The frame of Kim’s masks

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The frame of Kim’s masks



“I want you to raise your hand if you believe English should be the official language of the United States,” a CNN anchor asked the candidates for the Democratic presidential nomination debate in June 2007. Unlike popular belief, English is not the official language of the United States, due to the belief that having an official language could be discriminatory against immigrants. Instead of expressing whether he was for or against the argument, Barack Obama said, “Everybody is going to learn to speak English if they live in this country. The issue is not whether or not future generations of immigrants are going to learn English. The question is, how can we come up with a both legal and sensible immigration policy. And when we get distracted by those kinds of questions, I think we do a disservice to the American people.”

George Lakoff, the cognitive linguist know for his belief that people are influenced by the metaphors they use to explain complex phenomena, jumped up and cheered, he wrote in his book “The Political Mind: A Cognitive Scientist’s Guide to Your Brain and its Politics.” He advises, “The first lesson about the use of framing in politics is not to accept the other’s framing. One part of that is politely shifting the frame, as Obama did.”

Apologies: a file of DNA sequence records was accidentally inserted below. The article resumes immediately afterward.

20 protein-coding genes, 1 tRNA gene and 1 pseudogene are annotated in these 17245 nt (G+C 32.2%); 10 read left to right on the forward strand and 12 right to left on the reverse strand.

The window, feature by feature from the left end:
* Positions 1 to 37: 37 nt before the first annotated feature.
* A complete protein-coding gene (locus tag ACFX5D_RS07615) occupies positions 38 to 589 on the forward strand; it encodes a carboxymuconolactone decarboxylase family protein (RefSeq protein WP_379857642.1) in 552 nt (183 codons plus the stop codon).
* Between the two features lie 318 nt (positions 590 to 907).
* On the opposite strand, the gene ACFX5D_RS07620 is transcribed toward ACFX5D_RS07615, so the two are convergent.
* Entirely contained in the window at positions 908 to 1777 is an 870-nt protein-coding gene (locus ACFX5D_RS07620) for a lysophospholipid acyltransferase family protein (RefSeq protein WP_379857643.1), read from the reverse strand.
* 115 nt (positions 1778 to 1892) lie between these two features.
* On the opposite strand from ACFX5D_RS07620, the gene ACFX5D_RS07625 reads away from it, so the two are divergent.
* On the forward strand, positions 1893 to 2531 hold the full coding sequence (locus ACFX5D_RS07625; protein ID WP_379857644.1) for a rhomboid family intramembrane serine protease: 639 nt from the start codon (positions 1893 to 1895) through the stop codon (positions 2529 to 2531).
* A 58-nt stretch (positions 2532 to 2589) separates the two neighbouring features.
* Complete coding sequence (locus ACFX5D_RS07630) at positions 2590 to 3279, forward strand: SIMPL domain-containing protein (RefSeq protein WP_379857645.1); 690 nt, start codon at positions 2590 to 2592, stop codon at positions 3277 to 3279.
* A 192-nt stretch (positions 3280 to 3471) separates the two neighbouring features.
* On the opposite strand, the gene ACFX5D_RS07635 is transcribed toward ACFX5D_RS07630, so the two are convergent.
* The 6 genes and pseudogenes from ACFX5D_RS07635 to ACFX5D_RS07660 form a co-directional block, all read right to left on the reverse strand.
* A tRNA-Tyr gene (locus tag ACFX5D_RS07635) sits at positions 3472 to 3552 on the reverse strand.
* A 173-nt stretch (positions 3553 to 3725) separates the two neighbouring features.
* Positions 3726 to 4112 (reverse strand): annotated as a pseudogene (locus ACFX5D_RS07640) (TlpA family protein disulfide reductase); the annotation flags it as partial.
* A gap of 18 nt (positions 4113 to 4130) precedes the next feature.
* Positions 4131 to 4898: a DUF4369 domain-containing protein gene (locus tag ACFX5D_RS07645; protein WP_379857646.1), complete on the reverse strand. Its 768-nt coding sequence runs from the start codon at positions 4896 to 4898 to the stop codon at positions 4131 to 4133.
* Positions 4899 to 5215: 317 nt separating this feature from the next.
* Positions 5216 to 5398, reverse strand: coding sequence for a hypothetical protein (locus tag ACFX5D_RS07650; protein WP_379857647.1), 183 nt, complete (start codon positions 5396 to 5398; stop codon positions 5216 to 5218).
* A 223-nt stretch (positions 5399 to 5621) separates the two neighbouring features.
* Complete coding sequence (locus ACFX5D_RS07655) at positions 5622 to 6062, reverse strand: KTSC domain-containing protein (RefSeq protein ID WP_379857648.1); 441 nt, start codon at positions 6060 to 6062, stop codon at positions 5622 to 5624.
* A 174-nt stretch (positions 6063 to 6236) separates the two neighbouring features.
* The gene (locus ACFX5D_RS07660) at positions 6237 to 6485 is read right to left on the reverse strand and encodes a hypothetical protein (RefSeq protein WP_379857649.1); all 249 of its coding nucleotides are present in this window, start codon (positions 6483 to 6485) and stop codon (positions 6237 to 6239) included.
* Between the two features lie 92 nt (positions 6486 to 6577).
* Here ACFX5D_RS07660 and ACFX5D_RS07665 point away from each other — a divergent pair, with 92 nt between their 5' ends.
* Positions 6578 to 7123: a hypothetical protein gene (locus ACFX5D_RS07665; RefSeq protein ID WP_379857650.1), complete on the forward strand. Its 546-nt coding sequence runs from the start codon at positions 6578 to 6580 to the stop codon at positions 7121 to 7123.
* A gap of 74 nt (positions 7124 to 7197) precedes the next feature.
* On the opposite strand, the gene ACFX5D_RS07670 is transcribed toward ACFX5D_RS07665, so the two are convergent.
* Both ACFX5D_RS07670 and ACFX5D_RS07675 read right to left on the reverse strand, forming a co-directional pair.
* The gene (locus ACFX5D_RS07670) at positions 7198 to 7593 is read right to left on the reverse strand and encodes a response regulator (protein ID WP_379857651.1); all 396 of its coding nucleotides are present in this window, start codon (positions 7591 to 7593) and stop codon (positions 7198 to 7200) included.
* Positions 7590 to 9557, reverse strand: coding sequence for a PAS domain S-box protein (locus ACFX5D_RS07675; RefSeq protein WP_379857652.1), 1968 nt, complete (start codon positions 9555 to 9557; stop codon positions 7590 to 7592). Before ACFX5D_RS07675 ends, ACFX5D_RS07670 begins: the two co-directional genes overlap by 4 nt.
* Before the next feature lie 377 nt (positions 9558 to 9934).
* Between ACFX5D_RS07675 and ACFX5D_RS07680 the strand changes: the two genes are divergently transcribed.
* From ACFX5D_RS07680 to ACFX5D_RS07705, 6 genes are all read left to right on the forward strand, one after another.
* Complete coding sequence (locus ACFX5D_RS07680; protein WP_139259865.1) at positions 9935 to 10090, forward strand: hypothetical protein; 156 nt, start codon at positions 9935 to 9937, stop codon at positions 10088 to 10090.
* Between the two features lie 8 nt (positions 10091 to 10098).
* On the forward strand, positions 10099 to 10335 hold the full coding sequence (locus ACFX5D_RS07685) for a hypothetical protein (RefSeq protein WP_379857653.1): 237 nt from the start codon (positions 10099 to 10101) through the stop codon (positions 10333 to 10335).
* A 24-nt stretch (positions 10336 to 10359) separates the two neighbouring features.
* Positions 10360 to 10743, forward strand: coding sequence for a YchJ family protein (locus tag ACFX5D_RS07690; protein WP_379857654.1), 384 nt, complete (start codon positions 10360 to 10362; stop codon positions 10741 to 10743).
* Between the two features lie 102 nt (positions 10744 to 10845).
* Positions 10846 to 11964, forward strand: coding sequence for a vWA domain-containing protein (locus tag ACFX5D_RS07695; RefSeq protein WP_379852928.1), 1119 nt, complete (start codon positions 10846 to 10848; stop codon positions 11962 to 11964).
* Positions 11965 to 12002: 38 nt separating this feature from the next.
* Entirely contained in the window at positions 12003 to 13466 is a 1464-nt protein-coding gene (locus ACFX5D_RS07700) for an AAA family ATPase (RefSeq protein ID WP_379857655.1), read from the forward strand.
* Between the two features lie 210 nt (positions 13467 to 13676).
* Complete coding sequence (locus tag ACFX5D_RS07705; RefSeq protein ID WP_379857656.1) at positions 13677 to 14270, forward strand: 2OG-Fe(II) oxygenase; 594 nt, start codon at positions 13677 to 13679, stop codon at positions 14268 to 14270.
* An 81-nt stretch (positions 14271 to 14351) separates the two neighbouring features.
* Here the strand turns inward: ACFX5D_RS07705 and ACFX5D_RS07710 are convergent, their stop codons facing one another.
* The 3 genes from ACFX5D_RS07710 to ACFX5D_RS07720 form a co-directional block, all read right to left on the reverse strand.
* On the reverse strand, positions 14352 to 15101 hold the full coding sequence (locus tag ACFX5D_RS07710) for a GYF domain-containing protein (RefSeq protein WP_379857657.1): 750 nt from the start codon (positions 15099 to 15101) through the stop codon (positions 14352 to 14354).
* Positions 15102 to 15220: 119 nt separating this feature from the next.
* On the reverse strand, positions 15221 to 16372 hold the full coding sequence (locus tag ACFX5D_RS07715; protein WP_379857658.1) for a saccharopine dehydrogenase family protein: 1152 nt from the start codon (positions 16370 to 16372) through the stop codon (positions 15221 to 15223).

But it is not so easy, I thought as I watched the the “Kim Il Sung” mask controversy.

On Feb. 10, the North Korean cheering squad used masks with a man’s face at the women’s ice hockey match played by the joint team. One media outlet falsely reported that the cheerleaders wore “Kim Il Sung masks,” and Rep. Ha Tae-Kyung, a member of the Bareun Future Party, fanned the controversy by releasing a photo of a young Kim Il Sung.

The Ministry of Reunification denied that the mask was the face of Kim Il Sung, and Pyongyang claimed Kim’s image could never be used for cheering. The media that first made the report admitted that it was false and removed the article. The Moon Jae-in administration and supporters may believe that supporters of Ilbe, an online community notorious for misogynistic and far-right content, conservative media and conservative politicians proved how easily they can be tricked and agitated.

The Ministry of Unification still used the mask frame. But the bigger frame is whether North Koreans are the same people. Hankook Research’s Jeong Han-Wool said in the 1990s that 90 percent of those polled see North Koreans as Korean, but last year, it was 70 percent. The administration may find this frame awkward, but it’s a frame that offers insights into how many young people view North Korea.

JoongAng Ilbo, , Feb. 15, Page 27

*The author is a political news editor of JoongAng Sunday.

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